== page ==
"I questioned why I missed my opportunity to go to heaven," Shelly Mealer said Sunday night in a telephone interview as her voice cracked with emotion. "Still, I have my moments wondering if I can do this. But I know I'm here to take care of the boys because my husband always was the one who led us in his positive and optimistic way."
Elliott Mealer still feels a sense of regret and guilt for offering his girlfriend the outside seat in the back the car because she was feeling ill.
"It could've been prevented, I guess, and it could've been me," he said softly. "It's kind of a difficult thing to think about."
Elliott's brother Brock was told he'd never walk again and the "best he could hope for" was for the pain to go away in time.
Right now it's easy to be the world's most cynical man ("I don't always drink beer, but when I do I make sure to remind everyone it's made from rice and by Belgians"). This site's already thrown up Henri the Otter of Ennui and packed it in with the site slogan, until recently "nevermind, PANIC aaaaeeieieie," and every hot seat list has Rich Rodriguez foremost on the chopping block. The secondary preview begins with "what's the point of anything?" Penn State fans with short memories are making each other's dangly bits tingle by speculating about whether Michigan will ever come back. I just told that New York audience that I don't think Rodriguez is going to make it.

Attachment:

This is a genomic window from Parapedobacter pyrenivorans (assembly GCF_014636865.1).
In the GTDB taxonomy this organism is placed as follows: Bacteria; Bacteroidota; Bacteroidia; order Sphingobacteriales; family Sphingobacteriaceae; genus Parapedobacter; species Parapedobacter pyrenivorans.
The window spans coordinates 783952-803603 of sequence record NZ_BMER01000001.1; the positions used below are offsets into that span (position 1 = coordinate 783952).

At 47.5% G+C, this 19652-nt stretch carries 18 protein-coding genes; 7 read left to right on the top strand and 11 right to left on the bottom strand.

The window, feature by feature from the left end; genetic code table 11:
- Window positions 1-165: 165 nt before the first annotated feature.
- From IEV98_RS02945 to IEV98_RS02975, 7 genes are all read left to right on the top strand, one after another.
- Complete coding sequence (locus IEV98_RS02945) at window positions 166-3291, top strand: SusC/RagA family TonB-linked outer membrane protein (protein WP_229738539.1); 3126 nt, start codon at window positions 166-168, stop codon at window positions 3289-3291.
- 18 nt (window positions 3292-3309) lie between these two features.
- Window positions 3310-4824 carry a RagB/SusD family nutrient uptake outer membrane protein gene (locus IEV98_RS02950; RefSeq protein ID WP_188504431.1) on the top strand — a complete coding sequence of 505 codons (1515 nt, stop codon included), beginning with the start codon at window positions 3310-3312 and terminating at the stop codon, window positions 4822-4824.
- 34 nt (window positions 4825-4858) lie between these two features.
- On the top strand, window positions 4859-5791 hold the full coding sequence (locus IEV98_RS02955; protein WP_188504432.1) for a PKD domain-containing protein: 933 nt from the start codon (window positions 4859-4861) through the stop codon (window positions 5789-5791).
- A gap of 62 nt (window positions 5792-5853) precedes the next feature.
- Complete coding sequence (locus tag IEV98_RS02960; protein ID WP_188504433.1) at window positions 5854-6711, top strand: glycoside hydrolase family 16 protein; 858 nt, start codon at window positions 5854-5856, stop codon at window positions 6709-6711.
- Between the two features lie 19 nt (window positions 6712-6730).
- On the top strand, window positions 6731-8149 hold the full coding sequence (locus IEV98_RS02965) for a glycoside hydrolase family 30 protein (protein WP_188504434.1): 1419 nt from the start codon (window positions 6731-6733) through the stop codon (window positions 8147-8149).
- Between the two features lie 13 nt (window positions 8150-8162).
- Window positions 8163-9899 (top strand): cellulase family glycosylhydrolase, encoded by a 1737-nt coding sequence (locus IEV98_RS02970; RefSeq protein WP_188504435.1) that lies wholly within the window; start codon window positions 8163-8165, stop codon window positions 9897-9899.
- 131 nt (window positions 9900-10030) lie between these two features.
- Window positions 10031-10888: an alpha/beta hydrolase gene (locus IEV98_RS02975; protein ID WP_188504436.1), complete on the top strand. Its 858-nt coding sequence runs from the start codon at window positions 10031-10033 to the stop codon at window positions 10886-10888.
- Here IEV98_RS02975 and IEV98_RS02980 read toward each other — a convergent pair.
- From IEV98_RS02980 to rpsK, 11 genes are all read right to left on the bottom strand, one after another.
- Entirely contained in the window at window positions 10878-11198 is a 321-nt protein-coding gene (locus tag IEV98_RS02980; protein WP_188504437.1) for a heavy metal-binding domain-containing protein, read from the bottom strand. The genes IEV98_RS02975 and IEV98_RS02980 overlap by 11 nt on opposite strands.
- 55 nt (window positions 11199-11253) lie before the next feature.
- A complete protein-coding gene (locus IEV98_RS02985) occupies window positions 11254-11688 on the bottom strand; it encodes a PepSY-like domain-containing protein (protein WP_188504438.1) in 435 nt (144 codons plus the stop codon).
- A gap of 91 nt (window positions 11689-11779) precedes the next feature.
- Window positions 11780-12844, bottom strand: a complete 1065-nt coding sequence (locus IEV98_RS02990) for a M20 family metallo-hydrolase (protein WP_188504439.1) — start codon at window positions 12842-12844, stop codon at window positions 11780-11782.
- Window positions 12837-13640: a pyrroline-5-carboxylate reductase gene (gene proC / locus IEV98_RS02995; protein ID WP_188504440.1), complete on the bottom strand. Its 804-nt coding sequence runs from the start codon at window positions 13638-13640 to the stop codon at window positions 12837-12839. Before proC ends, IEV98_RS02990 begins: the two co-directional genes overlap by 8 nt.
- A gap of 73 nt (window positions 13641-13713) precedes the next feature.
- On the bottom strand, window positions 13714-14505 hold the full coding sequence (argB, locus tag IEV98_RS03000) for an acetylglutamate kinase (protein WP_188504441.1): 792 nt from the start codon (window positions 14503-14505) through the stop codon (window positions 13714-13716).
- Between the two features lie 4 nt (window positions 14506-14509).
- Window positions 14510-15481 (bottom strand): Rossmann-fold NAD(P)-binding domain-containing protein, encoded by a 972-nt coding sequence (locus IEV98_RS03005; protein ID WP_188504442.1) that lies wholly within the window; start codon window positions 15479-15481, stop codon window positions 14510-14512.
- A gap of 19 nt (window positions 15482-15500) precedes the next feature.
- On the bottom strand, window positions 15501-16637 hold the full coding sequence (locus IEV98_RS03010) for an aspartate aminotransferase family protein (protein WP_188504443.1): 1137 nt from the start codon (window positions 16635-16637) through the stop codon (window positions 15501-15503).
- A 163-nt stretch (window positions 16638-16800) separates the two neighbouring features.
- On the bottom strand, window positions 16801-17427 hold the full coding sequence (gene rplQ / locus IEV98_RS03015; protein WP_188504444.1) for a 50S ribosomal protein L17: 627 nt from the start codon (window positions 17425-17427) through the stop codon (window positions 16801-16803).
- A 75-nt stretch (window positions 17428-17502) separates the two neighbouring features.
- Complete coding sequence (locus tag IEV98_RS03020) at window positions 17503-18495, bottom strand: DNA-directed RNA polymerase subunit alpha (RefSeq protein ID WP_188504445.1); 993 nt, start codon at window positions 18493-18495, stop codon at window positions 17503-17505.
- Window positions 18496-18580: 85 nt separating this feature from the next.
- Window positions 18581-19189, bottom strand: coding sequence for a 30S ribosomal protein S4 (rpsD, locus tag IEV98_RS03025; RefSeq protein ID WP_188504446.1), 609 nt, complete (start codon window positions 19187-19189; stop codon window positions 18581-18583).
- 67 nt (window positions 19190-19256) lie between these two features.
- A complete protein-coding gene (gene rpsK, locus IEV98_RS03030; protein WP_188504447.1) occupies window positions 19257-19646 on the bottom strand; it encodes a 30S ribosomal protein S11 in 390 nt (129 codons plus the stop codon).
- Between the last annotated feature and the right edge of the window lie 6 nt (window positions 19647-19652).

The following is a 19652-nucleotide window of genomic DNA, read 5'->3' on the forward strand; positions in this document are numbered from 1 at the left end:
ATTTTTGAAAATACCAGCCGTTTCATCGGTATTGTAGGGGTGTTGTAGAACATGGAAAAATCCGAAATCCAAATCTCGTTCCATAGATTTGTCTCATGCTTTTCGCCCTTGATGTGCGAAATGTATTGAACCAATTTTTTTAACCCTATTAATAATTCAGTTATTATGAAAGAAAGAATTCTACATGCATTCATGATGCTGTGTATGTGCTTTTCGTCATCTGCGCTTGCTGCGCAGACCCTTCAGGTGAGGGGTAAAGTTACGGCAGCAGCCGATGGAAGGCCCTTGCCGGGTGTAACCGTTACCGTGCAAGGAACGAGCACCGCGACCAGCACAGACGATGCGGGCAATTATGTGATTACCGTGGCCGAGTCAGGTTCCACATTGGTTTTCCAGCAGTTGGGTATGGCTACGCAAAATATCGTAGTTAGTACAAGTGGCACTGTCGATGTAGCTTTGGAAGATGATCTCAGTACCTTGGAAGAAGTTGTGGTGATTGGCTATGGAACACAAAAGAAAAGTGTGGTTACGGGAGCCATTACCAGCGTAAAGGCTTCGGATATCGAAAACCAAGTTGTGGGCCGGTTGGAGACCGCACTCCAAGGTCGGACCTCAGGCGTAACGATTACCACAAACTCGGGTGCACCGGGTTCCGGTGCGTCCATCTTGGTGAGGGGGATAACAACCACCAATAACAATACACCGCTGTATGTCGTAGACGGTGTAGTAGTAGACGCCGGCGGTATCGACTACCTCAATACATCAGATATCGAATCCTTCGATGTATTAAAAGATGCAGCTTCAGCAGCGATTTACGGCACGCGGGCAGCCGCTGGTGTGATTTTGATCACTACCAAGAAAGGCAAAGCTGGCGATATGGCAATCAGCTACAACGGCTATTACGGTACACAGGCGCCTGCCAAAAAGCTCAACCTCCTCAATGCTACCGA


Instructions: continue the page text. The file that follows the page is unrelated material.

Brock Mealer's going to walk, though. On Saturday he's going to get up and walk under the MGoBlue banner in an act of defiance aimed at no one in particular. From the outside, what happened to Elliott Mealer and his family looks like an event that would physically and emotionally cripple anyone it happened to. It's orders of magnitude beyond any of the things I—we—have felt sorry for ourselves about over the past couple years. Something in them was resilient, though, and with the aid of this staff they'll reclaim a small part something they thought lost on Saturday.